Why it’s time blockchain stopped being used as lipstick on the pig
Blockchain. Distributed Ledger Technology. Cryptocurrency. These words can add more value to any company than any genuine technology, strategy or growth. Shares in Stapleton Capital doubled on one day when it changed its name to Blockchain Worldwide. Bitcoin Services, formally known as Tulip BioMed, grew 42,500% last year. This is nostalgic: in December 2001, academics at Purdue University confirmed the 95 companies that added “.net”, “.com” or “internet” to their names saw a 74 percent increase in value within ten days. You would be forgiven for thinking that blockchain is another buzzword-fuelled bubble soon to burst. As a technology strategy firm operating heavily in blockchain, one thing is very clear – for many, this is lipstick on a pig. Until focus shifts to benefits and proven use cases, it will remain a buzzword void of traction.
This bandwagon-mentality is damaging the blockchain’s potential. This was emphasized when attending a recent blockchain conference, fuelled by people who had made a quick buck on the crypto boom, started up a “crypto hedge fund” and were now swanning around promoting the latest ICO. To a cynic, these ICOs seemed little more than a pyramid scheme. These individuals overshadow the value blockchain could bring. The intentions of blockchain are ultimately positive, and the focus has been on Financial Services as a result. Perhaps it is time our focus went to other sectors?
Blockchain has been founded on something transformative; something which has ultimately been lost through hype and hysteria. Some believed that blockchain would define a new era, characterised by peer-to-peer technology, instantaneous transactions and the dismantling of our banking system. This may be a relatively extreme view but ultimately one that has driven much of the near $1.3bn in Venture Capital funding in the space in the last 12 months. However, a massive 59% of ICOs that launched last year, failed, wasting a whopping $239m of investor funding. As of yet, there is a huge gap between all of this funding and the predicted impact to Financial Services. The cynics are widespread, even amongst those with exceptional technical knowledge – Cynthia Lee, a Computer Science lecturer at Stanford University, created a Google Chrome plugin which replaces the word ‘blockchain’ in google searches with ‘multiple copies of a giant excel spreadsheet’ – suggesting the advantages of blockchain extend little further than providing an unnecessarily convoluted database.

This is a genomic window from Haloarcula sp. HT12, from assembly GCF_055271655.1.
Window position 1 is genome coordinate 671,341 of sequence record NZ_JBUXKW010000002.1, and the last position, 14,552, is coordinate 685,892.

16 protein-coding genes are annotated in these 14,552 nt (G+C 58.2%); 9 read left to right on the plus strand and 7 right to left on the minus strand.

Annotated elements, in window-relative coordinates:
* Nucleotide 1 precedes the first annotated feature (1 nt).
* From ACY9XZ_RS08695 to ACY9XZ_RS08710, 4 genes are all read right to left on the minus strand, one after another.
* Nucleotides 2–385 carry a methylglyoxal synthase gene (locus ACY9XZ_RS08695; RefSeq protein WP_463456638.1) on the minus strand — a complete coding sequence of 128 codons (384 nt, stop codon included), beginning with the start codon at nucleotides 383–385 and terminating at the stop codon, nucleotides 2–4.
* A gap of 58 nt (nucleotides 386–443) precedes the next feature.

We appear to be at a welcome crossroad within blockchain applications to Financial Services. On the one hand, genuine use cases are emerging, cross-border payments being a prime example. Santander’s One Pay cuts the wait time from days to a matter of hours. Other banks are exploring similar applications – Crédit Agricole CIB are piloting a system for its Swiss employees to deposit their salary in Francs to their French bank accounts in real time. On the other hand, some companies have thought better of it and are moving away from blockchain. Tallysticks, who had set out with the intention of leveraging Ethereum’s blockchain for invoice payments, have reverted back to a conventional technology stack.
The intrinsic potential of blockchain in the context of trust should not be ignored. In essence, blockchain is a ‘digital ledger’ – a permanent record of transactions. Each entry, or ‘block’ is linked to the other to form a chain. Each of the blocks are secured with cryptography, thus creating a system which can be fundamentally trusted due to its resistance to modification. We are yet to see quite the Financial Services revolution that some expected, but the trust element could prove invaluable. Tradle, whom have created a blockchain platform for KYC, are a prime example of this. Imagine going through the long and unwieldy KYC process once and then enabling banks to access that approval status. Their traction is as clear as the benefits of the use-case. Beyond Financial Services, blockchain could revolutionise supply chain management in other sectors, where accountability is key.
In welcome news, companies are beginning to explore this. Walmart has created a system leveraging IBM’s Hyperledger Fabric Blockchain platform to track food staples from the supplier to shelf. This could in turn prove useful for the likes of the pharmaceutical industry, who need to ensure the safety and security of their products at every moment. Companies are beginning to leverage blockchain technology in a whole range of industries where trust across the supply chain is integral – Everledger in the diamond industry, Bext360 in the coffee industry and WWF in the Tuna industry – to name but a few.
Until recently, the blockchain industry has been all talk and no action – according to a Gartner survey, only 1% of 3,138 CIOs said they had “any kind of blockchain adoption”. Now companies are focusing more on opportunities in supply chain management rather than exclusively Financial Services, we will see far more use cases emerging.
Important Information: The views and opinions provided by City A.M.'s CryptO Insider are of those named in the article and should not be taken as investment advice. This communication is marketing material.